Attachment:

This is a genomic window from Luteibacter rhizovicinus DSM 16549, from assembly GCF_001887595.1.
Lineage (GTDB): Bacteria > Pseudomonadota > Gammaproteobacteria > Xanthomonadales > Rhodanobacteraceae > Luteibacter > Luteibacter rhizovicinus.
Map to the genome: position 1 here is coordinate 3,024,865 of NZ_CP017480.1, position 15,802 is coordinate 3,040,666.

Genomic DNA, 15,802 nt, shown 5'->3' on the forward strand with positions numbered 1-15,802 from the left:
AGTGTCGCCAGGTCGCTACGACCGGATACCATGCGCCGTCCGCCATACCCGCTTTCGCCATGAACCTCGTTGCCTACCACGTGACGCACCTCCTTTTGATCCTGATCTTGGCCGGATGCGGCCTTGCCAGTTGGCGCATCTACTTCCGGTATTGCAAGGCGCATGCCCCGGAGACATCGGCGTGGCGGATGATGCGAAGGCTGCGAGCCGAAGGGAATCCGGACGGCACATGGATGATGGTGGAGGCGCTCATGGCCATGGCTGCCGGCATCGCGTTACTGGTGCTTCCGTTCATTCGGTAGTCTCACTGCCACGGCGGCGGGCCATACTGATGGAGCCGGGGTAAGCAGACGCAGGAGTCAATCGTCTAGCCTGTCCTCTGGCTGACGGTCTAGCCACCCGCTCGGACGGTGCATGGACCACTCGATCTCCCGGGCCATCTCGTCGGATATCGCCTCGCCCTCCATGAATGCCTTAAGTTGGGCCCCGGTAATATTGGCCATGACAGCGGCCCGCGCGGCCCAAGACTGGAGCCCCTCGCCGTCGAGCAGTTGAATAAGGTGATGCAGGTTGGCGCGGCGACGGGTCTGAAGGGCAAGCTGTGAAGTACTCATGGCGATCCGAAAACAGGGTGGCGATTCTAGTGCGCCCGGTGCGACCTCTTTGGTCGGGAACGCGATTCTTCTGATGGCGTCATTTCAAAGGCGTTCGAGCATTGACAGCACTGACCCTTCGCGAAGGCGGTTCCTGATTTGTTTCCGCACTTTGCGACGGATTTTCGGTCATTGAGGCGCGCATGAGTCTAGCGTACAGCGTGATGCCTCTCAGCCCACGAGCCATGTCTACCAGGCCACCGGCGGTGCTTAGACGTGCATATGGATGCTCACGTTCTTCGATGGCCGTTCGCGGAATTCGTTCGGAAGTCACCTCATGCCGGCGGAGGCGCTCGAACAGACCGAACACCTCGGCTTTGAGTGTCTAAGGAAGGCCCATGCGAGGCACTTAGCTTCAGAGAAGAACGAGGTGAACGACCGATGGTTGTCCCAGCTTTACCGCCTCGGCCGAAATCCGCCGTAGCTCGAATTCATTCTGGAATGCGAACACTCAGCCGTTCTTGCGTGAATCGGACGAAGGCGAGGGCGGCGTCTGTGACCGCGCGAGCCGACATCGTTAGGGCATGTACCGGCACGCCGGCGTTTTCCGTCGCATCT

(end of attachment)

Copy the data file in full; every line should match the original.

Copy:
This is a genomic window from Luteibacter rhizovicinus DSM 16549, from assembly GCF_001887595.1.
Lineage (GTDB): Bacteria > Pseudomonadota > Gammaproteobacteria > Xanthomonadales > Rhodanobacteraceae > Luteibacter > Luteibacter rhizovicinus.
Map to the genome: position 1 here is coordinate 3,024,865 of NZ_CP017480.1, position 15,802 is coordinate 3,040,666.

Genomic DNA, 15,802 nt, shown 5'->3' on the forward strand with positions numbered 1-15,802 from the left:
AGTGTCGCCAGGTCGCTACGACCGGATACCATGCGCCGTCCGCCATACCCGCTTTCGCCATGAACCTCGTTGCCTACCACGTGACGCACCTCCTTTTGATCCTGATCTTGGCCGGATGCGGCCTTGCCAGTTGGCGCATCTACTTCCGGTATTGCAAGGCGCATGCCCCGGAGACATCGGCGTGGCGGATGATGCGAAGGCTGCGAGCCGAAGGGAATCCGGACGGCACATGGATGATGGTGGAGGCGCTCATGGCCATGGCTGCCGGCATCGCGTTACTGGTGCTTCCGTTCATTCGGTAGTCTCACTGCCACGGCGGCGGGCCATACTGATGGAGCCGGGGTAAGCAGACGCAGGAGTCAATCGTCTAGCCTGTCCTCTGGCTGACGGTCTAGCCACCCGCTCGGACGGTGCATGGACCACTCGATCTCCCGGGCCATCTCGTCGGATATCGCCTCGCCCTCCATGAATGCCTTAAGTTGGGCCCCGGTAATATTGGCCATGACAGCGGCCCGCGCGGCCCAAGACTGGAGCCCCTCGCCGTCGAGCAGTTGAATAAGGTGATGCAGGTTGGCGCGGCGACGGGTCTGAAGGGCAAGCTGTGAAGTACTCATGGCGATCCGAAAACAGGGTGGCGATTCTAGTGCGCCCGGTGCGACCTCTTTGGTCGGGAACGCGATTCTTCTGATGGCGTCATTTCAAAGGCGTTCGAGCATTGACAGCACTGACCCTTCGCGAAGGCGGTTCCTGATTTGTTTCCGCACTTTGCGACGGATTTTCGGTCATTGAGGCGCGCATGAGTCTAGCGTACAGCGTGATGCCTCTCAGCCCACGAGCCATGTCTACCAGGCCACCGGCGGTGCTTAGACGTGCATATGGATGCTCACGTTCTTCGATGGCCGTTCGCGGAATTCGTTCGGAAGTCACCTCATGCCGGCGGAGGCGCTCGAACAGACCGAACACCTCGGCTTTGAGTGTCTAAGGAAGGCCCATGCGAGGCACTTAGCTTCAGAGAAGAACGAGGTGAACGACCGATGGTTGTCCCAGCTTTACCGCCTCGGCCGAAATCCGCCGTAGCTCGAATTCATTCTGGAATGCGAACACTCAGCCGTTCTTGCGTGAATCGGACGAAGGCGAGGGCGGCGTCTGTGACCGCGCGAGCCGACATCGTTAGGGCATGTACCGGCACGCCGGCGTTTTCCGTCGCATCT